Don’t get me wrong, banter can be joyous. As Tim Lott’s estate agent character, Frankie Blue, put it so beautifully in the novel White City Blues: “That great spontaneous rap, that impro, of irony and sub-irony and sub-sub irony, and dry wind-up and piss-take, that you can do when you’ve tapped the vein that runs between you, that can have you doubling up with laughter and the joy of having mates – the illicitness of it, the crudeness of it, the wonderful little-boy playfulness of it.”
But banter can also be used as a form of defence. A moat to hide your real, vulnerable, multi-dimensional self. An inappropriate joke employed as a sort of conversational red herring. A political dead-cat strategy to divert attention away from problems in other areas.
The key to male friendship lies in activities
If I wanted better friendships, then it seemed I had to do a lot of – brace, brace – “inner work” on myself. More practically, I learned, I also had to think about tactics. Anthropologists of an evolutionary bent told me that the key to male friendships lay not in conversations but in activities. If you want more – and closer – male friendships, they explained, you’ve got to build the habitats in which they thrive; you have to do stuff together.
This made a lot of sense. Male friendships tend to happen side-by-side, as opposed to the face-to-face way in which women interact. So, I started organizing a fortnightly soccer game, arranged a boyish activity-sodden trip to the countryside and pioneered a monthly “Pub Club” for my buddies.
I missed shared adventures. A common journey. A spot on the horizon
Still, something felt like it was missing. The friendships I mourned from my youth, I realized, weren’t so much about activities – that felt anodyne and static – but about shared adventures. A common journey. A spot on the horizon we’d march towards in the same direction.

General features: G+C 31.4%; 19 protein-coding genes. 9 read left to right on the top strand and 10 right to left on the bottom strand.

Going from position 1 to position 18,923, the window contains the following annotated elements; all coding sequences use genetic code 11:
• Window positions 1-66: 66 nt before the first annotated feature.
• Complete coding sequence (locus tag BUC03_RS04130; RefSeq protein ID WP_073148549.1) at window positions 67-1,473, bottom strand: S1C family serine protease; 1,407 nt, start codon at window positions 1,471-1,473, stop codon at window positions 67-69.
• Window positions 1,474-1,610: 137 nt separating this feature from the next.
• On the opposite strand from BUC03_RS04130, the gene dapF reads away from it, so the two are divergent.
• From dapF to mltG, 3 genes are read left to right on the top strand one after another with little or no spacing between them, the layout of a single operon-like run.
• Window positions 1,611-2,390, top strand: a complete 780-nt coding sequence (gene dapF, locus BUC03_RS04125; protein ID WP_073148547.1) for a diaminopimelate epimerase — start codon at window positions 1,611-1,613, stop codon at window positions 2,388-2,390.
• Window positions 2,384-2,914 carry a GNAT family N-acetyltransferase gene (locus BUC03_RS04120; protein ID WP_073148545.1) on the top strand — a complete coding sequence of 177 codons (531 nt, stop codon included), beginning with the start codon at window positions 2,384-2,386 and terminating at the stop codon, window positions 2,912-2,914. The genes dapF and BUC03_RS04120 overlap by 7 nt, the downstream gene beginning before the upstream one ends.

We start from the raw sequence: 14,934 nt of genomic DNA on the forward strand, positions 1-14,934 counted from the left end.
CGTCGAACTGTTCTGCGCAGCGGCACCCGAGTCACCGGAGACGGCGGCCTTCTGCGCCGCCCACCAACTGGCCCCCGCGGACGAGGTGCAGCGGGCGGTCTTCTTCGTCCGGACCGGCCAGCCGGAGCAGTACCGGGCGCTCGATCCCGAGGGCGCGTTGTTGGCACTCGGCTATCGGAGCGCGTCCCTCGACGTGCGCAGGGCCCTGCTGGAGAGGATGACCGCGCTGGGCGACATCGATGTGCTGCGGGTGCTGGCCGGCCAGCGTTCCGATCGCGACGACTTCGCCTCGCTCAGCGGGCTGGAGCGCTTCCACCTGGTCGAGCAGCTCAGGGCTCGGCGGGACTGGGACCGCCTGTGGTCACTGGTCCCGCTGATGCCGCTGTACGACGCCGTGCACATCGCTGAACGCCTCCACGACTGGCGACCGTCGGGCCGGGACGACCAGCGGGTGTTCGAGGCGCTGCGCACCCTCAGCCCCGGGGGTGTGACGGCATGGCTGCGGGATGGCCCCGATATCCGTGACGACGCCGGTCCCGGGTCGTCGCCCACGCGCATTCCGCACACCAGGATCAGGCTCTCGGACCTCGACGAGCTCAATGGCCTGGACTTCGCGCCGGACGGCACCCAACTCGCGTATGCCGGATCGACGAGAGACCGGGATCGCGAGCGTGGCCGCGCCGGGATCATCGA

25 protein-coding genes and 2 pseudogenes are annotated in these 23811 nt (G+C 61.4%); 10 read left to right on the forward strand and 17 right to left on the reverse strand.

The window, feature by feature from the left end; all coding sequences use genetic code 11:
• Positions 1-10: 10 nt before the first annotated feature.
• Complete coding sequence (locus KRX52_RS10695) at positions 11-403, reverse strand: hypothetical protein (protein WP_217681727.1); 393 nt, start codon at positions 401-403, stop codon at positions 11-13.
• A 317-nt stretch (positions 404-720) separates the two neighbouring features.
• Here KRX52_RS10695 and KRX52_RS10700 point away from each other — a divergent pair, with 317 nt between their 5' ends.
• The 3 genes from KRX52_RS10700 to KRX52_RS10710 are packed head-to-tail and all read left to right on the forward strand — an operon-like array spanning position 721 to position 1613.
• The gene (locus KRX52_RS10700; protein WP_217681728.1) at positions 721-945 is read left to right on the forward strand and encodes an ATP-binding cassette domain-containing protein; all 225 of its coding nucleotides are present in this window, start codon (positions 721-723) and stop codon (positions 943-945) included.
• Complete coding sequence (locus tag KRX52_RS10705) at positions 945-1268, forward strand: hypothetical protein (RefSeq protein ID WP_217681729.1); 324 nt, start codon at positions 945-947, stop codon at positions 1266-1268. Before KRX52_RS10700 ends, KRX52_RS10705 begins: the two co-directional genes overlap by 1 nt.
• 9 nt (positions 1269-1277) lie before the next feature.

I missed the sort of friendship idolised in buddy and road-trip movies. The sort of friendship so purely expressed in travel, where the changing location, the constant stream of new scenery, adds structure to free-form relationships.
I finally proposed. And, I did find a best man…
Friendships rarely have clear ends and only occasionally do they have defined beginnings. How we find meaning together in the present is what defines the strength of the bond. We need to travel in our friendships. That travel can be figurative – a project, a cause, a shared obsession – or it can be literal. Either way, we need it.
I finally proposed to Naomi. And, I did find a best man (well, two best women, actually). This quest turned out to be more than merely filling a role. It was about fulfilling a life. Before all this began, I felt loneliness like a sort of hunger. Now, I’m glad to say, I’m full with friendship.
Man to Man is a new SOLO series exploring male friendship and modern masculinity, delivered by different voices, including Max Dickins, author of Billy No-Mates: How I Realised Men Have a Friendship Problem.
Flash Pack is on a mission to make 1 million friendships through shared group travel. Few groups need those connections more than men in their 30s and 40s. Find your pack today.
Images: courtesy of Max Dickins, Flash Pack & Unsplash